Canal to Russia: Fans take giant strides to watch Panama’s baby steps at FIFA World Cup 2018

As was the case with Saudi Arabia on opening day, a lot of people are bristling with rage at how Panama were allowed to compete at the World Cup. Here’s how they got here.

Published: 25th June 2018 08:16 AM  |   Last Updated: 25th June 2018 08:16 AM   |  A+A-

Panama football team

The Panama team sing their national anthem prior to the start of the group G match against England | AP

Express News Service

NIZHNY NOVGOROD: It's half-time at the Nizhny Stadium and England are leading Panama 5-0. Even as Panama’s manager Hernan Gomes shows amazing spirit by going up to his England counterpart Gareth Southgate at the break to offer his congratulations for an excellent half, some of the adjectives used on social media to describe his team include ‘filthy’ and ‘incompetent’ and parallels drawn include ‘Championship team’ and ‘pub team’.

As was the case with Saudi Arabia on opening day, a lot of people are bristling with rage at how Panama were allowed to compete at the World Cup. Here’s how they got here.

Panama finished third in CONCACAF qualifying and did not even require a play-off. They held the same Mexico — yes, the same Mexico who’ve suddenly become everyone’s second team in Russia — to a goalless draw at home and only lost 1-0 in the away leg.

Then they drew with the United States and Costa Rica before beating the latter — Brazil needed two injury-time goals to beat them — at home. The Costa Rica win took a country of four million people to their first ever World Cup. Now here’s what that means to them. Nicolas Gallardo cried when Panama qualified for the World Cup — it was his birthday that day and he says that was the best gift he could ever get. To watch his team play, he took an eighthour flight from Panama to Spain, then another three-hour flight from Spain to Italy, yet another flight from Italy to Moscow and then a six-hour train from Moscow to Nizhny. In return, he wants nothing. “I just want them to enjoy the World Cup and us to enjoy them.” Ida Sobers is a hardcore football fan but her husband prefers American football. So she convinced him to accompany her to Berlin.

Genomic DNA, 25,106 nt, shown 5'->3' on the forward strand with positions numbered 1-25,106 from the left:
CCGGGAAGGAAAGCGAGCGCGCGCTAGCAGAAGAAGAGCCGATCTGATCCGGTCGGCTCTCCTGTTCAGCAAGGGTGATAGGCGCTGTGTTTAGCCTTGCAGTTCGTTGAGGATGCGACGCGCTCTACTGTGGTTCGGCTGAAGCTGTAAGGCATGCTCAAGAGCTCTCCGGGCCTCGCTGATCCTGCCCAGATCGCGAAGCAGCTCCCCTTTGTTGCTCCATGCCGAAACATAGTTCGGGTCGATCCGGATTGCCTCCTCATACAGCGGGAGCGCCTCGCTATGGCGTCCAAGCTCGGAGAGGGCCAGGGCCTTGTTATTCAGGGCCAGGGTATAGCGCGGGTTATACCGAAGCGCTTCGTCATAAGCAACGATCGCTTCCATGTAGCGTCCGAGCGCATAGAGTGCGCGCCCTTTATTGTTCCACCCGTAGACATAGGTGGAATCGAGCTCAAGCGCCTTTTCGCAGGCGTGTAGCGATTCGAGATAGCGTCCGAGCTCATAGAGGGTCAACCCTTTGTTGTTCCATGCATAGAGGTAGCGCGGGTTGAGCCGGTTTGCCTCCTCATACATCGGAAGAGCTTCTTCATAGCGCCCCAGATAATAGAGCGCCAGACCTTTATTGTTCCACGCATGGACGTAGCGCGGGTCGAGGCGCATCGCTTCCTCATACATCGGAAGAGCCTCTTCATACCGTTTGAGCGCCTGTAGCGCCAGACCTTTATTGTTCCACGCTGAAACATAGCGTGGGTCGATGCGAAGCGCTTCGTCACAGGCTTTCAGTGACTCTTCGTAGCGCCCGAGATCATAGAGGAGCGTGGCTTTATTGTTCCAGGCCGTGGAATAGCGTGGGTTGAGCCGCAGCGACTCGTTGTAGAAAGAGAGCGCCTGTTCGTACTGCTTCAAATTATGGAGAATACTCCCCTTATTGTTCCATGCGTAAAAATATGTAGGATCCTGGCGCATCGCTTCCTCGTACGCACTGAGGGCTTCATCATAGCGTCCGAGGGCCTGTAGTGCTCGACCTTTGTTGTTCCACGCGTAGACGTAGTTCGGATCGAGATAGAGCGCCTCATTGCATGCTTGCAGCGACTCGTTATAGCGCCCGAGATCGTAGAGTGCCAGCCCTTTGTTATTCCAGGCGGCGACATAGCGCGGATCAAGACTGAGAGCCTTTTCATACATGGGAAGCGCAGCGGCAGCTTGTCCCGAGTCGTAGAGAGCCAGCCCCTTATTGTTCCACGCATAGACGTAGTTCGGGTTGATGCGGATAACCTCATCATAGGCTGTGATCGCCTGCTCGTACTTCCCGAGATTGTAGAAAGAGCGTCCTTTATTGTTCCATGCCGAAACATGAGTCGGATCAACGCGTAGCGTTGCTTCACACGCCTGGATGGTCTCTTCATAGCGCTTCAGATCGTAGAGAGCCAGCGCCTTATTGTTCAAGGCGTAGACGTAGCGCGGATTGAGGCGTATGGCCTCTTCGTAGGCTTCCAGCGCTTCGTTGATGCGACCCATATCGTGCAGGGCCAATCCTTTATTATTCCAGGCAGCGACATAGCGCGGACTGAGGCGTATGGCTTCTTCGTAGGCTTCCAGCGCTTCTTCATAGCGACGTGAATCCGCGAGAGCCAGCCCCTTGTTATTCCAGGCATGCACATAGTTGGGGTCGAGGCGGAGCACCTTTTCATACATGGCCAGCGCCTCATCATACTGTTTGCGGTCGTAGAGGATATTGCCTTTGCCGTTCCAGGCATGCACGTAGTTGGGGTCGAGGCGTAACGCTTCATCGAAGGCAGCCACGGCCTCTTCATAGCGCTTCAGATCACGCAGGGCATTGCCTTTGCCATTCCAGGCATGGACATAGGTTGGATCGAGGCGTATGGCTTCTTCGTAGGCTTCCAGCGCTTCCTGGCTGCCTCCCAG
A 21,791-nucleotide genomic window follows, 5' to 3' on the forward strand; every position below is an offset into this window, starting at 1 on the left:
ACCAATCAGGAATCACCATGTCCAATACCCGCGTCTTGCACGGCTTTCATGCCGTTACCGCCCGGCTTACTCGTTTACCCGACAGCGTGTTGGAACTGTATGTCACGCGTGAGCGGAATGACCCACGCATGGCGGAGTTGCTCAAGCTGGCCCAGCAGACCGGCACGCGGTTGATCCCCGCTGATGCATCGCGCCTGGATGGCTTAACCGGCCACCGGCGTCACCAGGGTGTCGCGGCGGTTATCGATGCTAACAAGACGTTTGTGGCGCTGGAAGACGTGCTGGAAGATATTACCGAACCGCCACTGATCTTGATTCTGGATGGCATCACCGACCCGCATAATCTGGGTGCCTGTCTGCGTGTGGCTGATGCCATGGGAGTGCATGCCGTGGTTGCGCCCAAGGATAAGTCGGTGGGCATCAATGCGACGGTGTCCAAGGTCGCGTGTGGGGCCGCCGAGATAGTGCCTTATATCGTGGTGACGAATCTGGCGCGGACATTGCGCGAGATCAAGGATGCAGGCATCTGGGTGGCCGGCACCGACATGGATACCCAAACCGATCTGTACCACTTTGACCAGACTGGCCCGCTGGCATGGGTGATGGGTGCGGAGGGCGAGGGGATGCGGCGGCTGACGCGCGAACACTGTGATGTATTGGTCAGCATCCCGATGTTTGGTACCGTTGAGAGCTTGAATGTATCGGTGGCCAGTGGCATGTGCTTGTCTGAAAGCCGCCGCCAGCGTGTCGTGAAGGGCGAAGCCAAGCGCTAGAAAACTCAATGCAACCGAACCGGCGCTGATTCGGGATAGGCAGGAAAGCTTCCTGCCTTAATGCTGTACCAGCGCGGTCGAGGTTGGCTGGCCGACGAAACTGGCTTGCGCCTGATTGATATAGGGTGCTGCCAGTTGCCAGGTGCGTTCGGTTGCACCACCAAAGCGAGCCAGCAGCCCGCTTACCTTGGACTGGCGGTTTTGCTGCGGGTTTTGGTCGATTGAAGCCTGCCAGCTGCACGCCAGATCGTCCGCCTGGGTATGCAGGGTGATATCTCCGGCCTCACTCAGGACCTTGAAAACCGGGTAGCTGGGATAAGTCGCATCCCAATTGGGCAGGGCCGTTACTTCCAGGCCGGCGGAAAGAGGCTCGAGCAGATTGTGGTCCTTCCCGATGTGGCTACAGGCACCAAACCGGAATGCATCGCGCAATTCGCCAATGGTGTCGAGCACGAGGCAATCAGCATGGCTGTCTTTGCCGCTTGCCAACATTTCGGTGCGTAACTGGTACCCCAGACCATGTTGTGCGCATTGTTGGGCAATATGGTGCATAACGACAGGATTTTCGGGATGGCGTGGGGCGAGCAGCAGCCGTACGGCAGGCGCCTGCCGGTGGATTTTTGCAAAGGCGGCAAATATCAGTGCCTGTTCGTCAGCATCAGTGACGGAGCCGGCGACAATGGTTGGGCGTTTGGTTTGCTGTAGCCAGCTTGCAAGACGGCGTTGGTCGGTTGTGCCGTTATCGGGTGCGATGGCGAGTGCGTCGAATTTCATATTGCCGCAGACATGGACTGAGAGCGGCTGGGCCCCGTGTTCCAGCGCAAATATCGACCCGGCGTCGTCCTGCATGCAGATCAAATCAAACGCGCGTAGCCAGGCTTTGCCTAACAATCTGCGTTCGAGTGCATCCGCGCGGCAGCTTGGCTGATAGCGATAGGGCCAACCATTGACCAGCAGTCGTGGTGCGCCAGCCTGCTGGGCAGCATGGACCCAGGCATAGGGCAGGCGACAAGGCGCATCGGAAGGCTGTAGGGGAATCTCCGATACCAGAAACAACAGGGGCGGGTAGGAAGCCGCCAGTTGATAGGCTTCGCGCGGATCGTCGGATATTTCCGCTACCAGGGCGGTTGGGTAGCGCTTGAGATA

Then she travelled to Vienna, and from there to Moscow. Her husband is still in Berlin. Alvaro is travelling along with a group of around 50 Panama fans. Like the rest, he too had to take a twisted road to Russia. “Panama to Frankfurt, Frankfurt to Austria, Austria to Moscow,” he says. He estimates he will be blowing around $10,000 on this trip and claimed around 20,000 Panamanians have made the trip down to Russia, presumably spending similar money. On Twitter, a video circulated of a commentator in Panama breaking down as his country’s national anthem rang loud in Moscow for the first time.

Theirs is arguably the purest form of fandom, for they demand nothing of their team in return. Yet on Sunday, their team — and by extension, they — were ridiculed and mocked for daring to match up to and ending up being nowhere near a country with infinitely more footballing resources. After the game, Gomes described his team as ‘a baby born six months before the due date’. Yet a section of football’s elitist establishment just chose to flush it down the drain.


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